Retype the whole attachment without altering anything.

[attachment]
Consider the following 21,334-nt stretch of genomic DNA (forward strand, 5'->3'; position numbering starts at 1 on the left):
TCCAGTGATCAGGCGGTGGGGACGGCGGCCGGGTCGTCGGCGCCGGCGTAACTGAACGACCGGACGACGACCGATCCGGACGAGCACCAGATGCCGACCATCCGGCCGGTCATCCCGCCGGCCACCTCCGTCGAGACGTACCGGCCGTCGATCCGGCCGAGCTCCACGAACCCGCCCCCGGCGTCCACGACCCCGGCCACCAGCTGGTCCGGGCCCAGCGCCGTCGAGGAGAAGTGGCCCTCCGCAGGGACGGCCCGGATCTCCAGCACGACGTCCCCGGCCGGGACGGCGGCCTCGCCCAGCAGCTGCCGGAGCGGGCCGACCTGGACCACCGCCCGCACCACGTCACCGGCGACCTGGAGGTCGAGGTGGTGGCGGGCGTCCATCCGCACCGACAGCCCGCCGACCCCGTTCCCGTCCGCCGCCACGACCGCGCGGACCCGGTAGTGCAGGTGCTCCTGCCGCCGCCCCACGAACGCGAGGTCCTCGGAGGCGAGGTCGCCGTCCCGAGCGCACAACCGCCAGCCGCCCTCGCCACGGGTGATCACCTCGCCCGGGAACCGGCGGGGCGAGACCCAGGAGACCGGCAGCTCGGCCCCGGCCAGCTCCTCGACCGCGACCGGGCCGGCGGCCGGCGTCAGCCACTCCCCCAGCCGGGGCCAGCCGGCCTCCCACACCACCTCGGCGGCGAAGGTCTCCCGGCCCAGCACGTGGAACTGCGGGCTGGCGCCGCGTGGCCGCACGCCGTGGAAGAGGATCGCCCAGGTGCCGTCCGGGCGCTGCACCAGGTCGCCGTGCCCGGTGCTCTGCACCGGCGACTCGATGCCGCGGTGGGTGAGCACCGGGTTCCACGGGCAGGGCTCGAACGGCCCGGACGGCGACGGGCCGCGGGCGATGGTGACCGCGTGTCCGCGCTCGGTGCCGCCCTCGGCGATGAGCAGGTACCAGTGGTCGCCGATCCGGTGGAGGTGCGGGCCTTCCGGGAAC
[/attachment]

Consider the following 21,334-nt stretch of genomic DNA (forward strand, 5'->3'; position numbering starts at 1 on the left):
TCCAGTGATCAGGCGGTGGGGACGGCGGCCGGGTCGTCGGCGCCGGCGTAACTGAACGACCGGACGACGACCGATCCGGACGAGCACCAGATGCCGACCATCCGGCCGGTCATCCCGCCGGCCACCTCCGTCGAGACGTACCGGCCGTCGATCCGGCCGAGCTCCACGAACCCGCCCCCGGCGTCCACGACCCCGGCCACCAGCTGGTCCGGGCCCAGCGCCGTCGAGGAGAAGTGGCCCTCCGCAGGGACGGCCCGGATCTCCAGCACGACGTCCCCGGCCGGGACGGCGGCCTCGCCCAGCAGCTGCCGGAGCGGGCCGACCTGGACCACCGCCCGCACCACGTCACCGGCGACCTGGAGGTCGAGGTGGTGGCGGGCGTCCATCCGCACCGACAGCCCGCCGACCCCGTTCCCGTCCGCCGCCACGACCGCGCGGACCCGGTAGTGCAGGTGCTCCTGCCGCCGCCCCACGAACGCGAGGTCCTCGGAGGCGAGGTCGCCGTCCCGAGCGCACAACCGCCAGCCGCCCTCGCCACGGGTGATCACCTCGCCCGGGAACCGGCGGGGCGAGACCCAGGAGACCGGCAGCTCGGCCCCGGCCAGCTCCTCGACCGCGACCGGGCCGGCGGCCGGCGTCAGCCACTCCCCCAGCCGGGGCCAGCCGGCCTCCCACACCACCTCGGCGGCGAAGGTCTCCCGGCCCAGCACGTGGAACTGCGGGCTGGCGCCGCGTGGCCGCACGCCGTGGAAGAGGATCGCCCAGGTGCCGTCCGGGCGCTGCACCAGGTCGCCGTGCCCGGTGCTCTGCACCGGCGACTCGATGCCGCGGTGGGTGAGCACCGGGTTCCACGGGCAGGGCTCGAACGGCCCGGACGGCGACGGGCCGCGGGCGATGGTGACCGCGTGTCCGCGCTCGGTGCCGCCCTCGGCGATGAGCAGGTACCAGTGGTCGCCGATCCGGTGGAGGTGCGGGCCTTCCGGGAAC